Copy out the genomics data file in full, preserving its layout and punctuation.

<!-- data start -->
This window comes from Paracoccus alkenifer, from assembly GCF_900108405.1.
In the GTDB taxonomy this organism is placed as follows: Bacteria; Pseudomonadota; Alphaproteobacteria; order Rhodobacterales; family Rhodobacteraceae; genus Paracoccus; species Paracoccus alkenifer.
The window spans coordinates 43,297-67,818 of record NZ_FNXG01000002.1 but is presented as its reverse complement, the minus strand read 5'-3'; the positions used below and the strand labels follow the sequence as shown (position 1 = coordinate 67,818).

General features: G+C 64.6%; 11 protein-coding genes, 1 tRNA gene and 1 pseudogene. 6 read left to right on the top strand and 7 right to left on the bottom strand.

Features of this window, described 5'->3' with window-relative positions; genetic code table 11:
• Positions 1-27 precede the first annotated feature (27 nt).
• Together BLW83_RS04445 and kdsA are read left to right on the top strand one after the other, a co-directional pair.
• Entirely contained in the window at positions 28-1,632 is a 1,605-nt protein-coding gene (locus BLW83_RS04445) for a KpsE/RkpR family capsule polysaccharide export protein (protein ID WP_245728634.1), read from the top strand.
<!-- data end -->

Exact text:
This window comes from Paracoccus alkenifer, from assembly GCF_900108405.1.
In the GTDB taxonomy this organism is placed as follows: Bacteria; Pseudomonadota; Alphaproteobacteria; order Rhodobacterales; family Rhodobacteraceae; genus Paracoccus; species Paracoccus alkenifer.
The window spans coordinates 43,297-67,818 of record NZ_FNXG01000002.1 but is presented as its reverse complement, the minus strand read 5'-3'; the positions used below and the strand labels follow the sequence as shown (position 1 = coordinate 67,818).

General features: G+C 64.6%; 11 protein-coding genes, 1 tRNA gene and 1 pseudogene. 6 read left to right on the top strand and 7 right to left on the bottom strand.

Features of this window, described 5'->3' with window-relative positions; genetic code table 11:
• Positions 1-27 precede the first annotated feature (27 nt).
• Together BLW83_RS04445 and kdsA are read left to right on the top strand one after the other, a co-directional pair.
• Entirely contained in the window at positions 28-1,632 is a 1,605-nt protein-coding gene (locus BLW83_RS04445) for a KpsE/RkpR family capsule polysaccharide export protein (protein ID WP_245728634.1), read from the top strand.